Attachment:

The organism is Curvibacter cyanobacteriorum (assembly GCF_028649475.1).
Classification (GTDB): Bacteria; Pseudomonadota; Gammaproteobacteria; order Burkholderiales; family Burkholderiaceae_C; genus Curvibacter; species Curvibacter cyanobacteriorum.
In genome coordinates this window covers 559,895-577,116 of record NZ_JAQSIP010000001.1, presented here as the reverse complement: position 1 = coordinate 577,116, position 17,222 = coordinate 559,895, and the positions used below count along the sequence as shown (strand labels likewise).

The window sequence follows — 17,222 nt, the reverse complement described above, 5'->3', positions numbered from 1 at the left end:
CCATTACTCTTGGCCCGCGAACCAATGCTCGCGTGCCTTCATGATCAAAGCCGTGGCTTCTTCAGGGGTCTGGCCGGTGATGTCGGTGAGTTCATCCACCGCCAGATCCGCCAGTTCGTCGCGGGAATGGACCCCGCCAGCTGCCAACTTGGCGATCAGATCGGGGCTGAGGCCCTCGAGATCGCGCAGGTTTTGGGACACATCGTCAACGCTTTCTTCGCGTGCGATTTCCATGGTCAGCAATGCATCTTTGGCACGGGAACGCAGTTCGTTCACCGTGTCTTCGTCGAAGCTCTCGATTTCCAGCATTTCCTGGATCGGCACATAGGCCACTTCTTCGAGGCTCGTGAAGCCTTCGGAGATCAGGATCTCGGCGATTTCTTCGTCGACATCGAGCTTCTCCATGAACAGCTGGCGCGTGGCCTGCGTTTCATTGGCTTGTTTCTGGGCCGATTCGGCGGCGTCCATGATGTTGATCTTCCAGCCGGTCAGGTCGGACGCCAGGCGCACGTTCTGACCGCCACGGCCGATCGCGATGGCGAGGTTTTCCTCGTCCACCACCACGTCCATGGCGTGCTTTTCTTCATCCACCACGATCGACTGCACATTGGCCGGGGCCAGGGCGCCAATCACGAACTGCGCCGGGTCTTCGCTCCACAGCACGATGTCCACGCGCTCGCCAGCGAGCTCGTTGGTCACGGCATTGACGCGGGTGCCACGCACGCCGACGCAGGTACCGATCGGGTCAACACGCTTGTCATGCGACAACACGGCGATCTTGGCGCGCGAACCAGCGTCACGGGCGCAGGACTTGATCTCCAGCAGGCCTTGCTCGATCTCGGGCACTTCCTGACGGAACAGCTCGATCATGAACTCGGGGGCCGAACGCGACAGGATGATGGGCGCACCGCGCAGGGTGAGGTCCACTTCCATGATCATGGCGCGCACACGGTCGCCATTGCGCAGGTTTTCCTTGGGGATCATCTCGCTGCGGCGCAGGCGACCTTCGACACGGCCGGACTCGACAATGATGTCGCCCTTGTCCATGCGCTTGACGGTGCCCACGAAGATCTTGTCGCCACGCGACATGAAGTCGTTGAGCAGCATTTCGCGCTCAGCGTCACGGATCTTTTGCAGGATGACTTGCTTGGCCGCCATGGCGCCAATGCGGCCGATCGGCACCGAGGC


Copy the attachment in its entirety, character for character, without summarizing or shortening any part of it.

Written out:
The organism is Curvibacter cyanobacteriorum (assembly GCF_028649475.1).
Classification (GTDB): Bacteria; Pseudomonadota; Gammaproteobacteria; order Burkholderiales; family Burkholderiaceae_C; genus Curvibacter; species Curvibacter cyanobacteriorum.
In genome coordinates this window covers 559,895-577,116 of record NZ_JAQSIP010000001.1, presented here as the reverse complement: position 1 = coordinate 577,116, position 17,222 = coordinate 559,895, and the positions used below count along the sequence as shown (strand labels likewise).

The window sequence follows — 17,222 nt, the reverse complement described above, 5'->3', positions numbered from 1 at the left end:
CCATTACTCTTGGCCCGCGAACCAATGCTCGCGTGCCTTCATGATCAAAGCCGTGGCTTCTTCAGGGGTCTGGCCGGTGATGTCGGTGAGTTCATCCACCGCCAGATCCGCCAGTTCGTCGCGGGAATGGACCCCGCCAGCTGCCAACTTGGCGATCAGATCGGGGCTGAGGCCCTCGAGATCGCGCAGGTTTTGGGACACATCGTCAACGCTTTCTTCGCGTGCGATTTCCATGGTCAGCAATGCATCTTTGGCACGGGAACGCAGTTCGTTCACCGTGTCTTCGTCGAAGCTCTCGATTTCCAGCATTTCCTGGATCGGCACATAGGCCACTTCTTCGAGGCTCGTGAAGCCTTCGGAGATCAGGATCTCGGCGATTTCTTCGTCGACATCGAGCTTCTCCATGAACAGCTGGCGCGTGGCCTGCGTTTCATTGGCTTGTTTCTGGGCCGATTCGGCGGCGTCCATGATGTTGATCTTCCAGCCGGTCAGGTCGGACGCCAGGCGCACGTTCTGACCGCCACGGCCGATCGCGATGGCGAGGTTTTCCTCGTCCACCACCACGTCCATGGCGTGCTTTTCTTCATCCACCACGATCGACTGCACATTGGCCGGGGCCAGGGCGCCAATCACGAACTGCGCCGGGTCTTCGCTCCACAGCACGATGTCCACGCGCTCGCCAGCGAGCTCGTTGGTCACGGCATTGACGCGGGTGCCACGCACGCCGACGCAGGTACCGATCGGGTCAACACGCTTGTCATGCGACAACACGGCGATCTTGGCGCGCGAACCAGCGTCACGGGCGCAGGACTTGATCTCCAGCAGGCCTTGCTCGATCTCGGGCACTTCCTGACGGAACAGCTCGATCATGAACTCGGGGGCCGAACGCGACAGGATGATGGGCGCACCGCGCAGGGTGAGGTCCACTTCCATGATCATGGCGCGCACACGGTCGCCATTGCGCAGGTTTTCCTTGGGGATCATCTCGCTGCGGCGCAGGCGACCTTCGACACGGCCGGACTCGACAATGATGTCGCCCTTGTCCATGCGCTTGACGGTGCCCACGAAGATCTTGTCGCCACGCGACATGAAGTCGTTGAGCAGCATTTCGCGCTCAGCGTCACGGATCTTTTGCAGGATGACTTGCTTGGCCGCCATGGCGCCAATGCGGCCGATCGGCACCGAGGC